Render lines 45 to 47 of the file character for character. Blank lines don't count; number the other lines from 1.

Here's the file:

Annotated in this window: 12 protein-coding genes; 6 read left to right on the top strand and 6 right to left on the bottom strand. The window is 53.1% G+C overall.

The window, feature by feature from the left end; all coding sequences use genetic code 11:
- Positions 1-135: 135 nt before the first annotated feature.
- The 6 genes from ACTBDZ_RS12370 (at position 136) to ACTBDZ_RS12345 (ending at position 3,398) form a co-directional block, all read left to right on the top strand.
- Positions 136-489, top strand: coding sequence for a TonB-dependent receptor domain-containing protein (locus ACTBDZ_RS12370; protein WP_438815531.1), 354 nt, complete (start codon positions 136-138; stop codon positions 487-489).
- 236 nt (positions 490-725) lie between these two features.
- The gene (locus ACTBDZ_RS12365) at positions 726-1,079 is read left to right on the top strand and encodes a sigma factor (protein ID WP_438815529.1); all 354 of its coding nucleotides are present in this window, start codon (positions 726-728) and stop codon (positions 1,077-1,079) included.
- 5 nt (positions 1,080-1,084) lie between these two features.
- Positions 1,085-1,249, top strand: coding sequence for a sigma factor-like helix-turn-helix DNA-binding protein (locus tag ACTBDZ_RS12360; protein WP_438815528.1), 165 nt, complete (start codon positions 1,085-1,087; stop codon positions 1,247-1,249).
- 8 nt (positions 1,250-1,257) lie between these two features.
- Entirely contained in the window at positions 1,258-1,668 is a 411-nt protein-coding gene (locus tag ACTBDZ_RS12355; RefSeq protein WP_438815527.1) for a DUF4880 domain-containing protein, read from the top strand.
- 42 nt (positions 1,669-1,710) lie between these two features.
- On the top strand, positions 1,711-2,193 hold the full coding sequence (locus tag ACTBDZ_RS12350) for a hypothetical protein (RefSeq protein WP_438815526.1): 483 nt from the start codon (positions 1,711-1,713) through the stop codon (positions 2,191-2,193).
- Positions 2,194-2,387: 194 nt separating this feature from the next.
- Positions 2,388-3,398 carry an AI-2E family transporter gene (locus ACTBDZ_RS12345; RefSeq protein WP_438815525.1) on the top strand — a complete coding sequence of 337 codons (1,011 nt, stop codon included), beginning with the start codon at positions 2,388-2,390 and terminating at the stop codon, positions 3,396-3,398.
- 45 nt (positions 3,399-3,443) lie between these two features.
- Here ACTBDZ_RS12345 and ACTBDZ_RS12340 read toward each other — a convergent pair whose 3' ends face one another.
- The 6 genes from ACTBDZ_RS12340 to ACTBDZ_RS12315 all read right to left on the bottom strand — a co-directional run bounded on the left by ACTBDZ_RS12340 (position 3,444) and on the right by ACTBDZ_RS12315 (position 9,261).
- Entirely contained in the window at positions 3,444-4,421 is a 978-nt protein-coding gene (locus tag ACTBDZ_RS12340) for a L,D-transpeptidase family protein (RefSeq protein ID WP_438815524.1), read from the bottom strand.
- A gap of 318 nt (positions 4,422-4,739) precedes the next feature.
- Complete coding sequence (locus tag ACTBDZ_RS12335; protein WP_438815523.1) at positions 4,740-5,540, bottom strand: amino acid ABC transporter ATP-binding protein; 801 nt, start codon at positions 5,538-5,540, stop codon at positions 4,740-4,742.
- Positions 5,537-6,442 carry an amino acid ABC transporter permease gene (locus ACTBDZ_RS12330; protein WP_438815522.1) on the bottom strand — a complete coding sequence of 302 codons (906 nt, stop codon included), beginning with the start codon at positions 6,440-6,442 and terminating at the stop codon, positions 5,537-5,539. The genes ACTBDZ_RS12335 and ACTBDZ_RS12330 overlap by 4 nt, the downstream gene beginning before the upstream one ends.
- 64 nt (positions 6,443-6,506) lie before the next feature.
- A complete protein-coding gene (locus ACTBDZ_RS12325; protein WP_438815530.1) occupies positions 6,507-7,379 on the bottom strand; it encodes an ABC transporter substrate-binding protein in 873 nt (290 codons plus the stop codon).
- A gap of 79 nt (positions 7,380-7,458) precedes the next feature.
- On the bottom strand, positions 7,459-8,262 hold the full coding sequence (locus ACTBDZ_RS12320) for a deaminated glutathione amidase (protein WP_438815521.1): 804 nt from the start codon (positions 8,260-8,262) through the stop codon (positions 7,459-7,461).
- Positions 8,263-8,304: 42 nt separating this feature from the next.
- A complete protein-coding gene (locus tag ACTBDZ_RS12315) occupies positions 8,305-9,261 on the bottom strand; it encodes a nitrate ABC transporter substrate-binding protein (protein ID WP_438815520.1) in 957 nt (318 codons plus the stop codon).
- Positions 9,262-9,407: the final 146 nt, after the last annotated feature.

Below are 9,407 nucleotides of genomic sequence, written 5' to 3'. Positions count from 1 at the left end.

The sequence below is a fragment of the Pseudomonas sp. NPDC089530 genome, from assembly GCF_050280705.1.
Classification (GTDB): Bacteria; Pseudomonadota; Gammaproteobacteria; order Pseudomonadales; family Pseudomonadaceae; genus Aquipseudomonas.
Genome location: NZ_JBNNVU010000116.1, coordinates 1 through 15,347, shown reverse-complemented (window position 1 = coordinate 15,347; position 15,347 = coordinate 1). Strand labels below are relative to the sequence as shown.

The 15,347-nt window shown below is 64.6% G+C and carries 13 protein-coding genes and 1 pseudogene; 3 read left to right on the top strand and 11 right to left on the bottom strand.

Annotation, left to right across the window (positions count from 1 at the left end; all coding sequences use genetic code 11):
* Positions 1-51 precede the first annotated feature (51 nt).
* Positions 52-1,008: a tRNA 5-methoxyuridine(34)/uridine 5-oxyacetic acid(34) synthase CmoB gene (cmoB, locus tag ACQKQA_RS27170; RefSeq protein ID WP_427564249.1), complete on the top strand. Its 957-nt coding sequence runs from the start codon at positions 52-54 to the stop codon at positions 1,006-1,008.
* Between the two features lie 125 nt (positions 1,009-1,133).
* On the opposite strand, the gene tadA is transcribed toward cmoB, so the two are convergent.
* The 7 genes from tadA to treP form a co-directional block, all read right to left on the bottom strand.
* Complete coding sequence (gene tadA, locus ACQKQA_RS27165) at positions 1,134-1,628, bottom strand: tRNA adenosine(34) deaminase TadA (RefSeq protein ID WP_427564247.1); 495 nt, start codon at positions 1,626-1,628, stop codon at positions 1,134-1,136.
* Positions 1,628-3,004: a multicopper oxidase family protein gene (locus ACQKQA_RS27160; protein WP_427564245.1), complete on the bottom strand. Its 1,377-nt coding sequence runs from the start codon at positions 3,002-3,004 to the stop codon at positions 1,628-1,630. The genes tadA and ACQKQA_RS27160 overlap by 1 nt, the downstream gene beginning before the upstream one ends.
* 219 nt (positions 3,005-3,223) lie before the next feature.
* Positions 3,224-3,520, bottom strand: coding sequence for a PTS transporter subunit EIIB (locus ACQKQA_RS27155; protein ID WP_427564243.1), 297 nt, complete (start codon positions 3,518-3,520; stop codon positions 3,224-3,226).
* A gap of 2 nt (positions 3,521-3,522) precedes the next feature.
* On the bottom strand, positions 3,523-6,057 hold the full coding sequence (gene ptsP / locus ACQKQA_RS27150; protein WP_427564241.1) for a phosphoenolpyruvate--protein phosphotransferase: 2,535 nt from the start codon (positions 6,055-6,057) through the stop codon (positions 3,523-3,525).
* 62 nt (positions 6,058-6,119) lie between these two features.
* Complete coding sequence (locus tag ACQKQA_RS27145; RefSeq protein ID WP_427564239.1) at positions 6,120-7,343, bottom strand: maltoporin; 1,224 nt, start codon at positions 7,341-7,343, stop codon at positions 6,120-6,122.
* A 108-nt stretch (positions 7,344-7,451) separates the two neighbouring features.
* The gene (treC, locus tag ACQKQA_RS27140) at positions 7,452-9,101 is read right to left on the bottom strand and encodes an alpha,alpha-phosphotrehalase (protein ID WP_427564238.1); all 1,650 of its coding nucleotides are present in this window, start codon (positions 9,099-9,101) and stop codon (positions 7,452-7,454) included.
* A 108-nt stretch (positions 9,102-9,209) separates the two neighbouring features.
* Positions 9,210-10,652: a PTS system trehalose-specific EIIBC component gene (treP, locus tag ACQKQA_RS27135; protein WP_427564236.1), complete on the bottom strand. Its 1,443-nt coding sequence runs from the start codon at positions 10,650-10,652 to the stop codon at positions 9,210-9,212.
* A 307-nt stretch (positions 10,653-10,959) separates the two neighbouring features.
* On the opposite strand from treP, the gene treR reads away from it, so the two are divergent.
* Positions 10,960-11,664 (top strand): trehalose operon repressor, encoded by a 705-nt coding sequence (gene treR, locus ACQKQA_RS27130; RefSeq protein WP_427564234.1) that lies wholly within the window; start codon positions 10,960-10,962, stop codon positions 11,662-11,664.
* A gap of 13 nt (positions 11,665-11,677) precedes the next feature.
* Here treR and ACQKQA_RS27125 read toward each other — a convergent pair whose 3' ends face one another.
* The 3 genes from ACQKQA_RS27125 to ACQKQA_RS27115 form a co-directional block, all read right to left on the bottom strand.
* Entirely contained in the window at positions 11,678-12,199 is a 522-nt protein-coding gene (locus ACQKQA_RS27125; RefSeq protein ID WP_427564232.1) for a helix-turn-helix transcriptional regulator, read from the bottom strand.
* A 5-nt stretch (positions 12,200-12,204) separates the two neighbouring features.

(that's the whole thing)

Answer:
* A gap of 2 nt (positions 3,521-3,522) precedes the next feature.
* On the bottom strand, positions 3,523-6,057 hold the full coding sequence (gene ptsP / locus ACQKQA_RS27150; protein WP_427564241.1) for a phosphoenolpyruvate--protein phosphotransferase: 2,535 nt from the start codon (positions 6,055-6,057) through the stop codon (positions 3,523-3,525).
* 62 nt (positions 6,058-6,119) lie between these two features.